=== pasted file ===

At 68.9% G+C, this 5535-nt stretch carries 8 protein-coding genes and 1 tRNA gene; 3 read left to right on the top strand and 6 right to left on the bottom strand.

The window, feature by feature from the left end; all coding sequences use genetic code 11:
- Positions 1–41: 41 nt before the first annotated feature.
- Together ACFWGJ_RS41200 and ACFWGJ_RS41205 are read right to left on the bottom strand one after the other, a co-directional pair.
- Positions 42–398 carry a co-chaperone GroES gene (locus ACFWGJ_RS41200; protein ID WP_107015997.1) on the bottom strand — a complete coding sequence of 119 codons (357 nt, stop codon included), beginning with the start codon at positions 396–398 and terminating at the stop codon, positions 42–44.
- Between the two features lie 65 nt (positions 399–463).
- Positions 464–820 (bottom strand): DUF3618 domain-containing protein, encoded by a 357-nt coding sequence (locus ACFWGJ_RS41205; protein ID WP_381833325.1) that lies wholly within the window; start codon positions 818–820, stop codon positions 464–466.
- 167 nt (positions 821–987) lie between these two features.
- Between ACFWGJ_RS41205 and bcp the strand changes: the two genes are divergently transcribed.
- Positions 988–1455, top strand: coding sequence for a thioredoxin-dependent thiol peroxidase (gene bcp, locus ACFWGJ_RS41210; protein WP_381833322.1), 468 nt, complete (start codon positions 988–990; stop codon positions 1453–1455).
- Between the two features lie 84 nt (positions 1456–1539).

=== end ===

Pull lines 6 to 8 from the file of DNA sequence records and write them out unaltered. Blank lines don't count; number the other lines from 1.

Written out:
- Between the two features lie 65 nt (positions 399–463).
- Positions 464–820 (bottom strand): DUF3618 domain-containing protein, encoded by a 357-nt coding sequence (locus ACFWGJ_RS41205; protein ID WP_381833325.1) that lies wholly within the window; start codon positions 818–820, stop codon positions 464–466.
- 167 nt (positions 821–987) lie between these two features.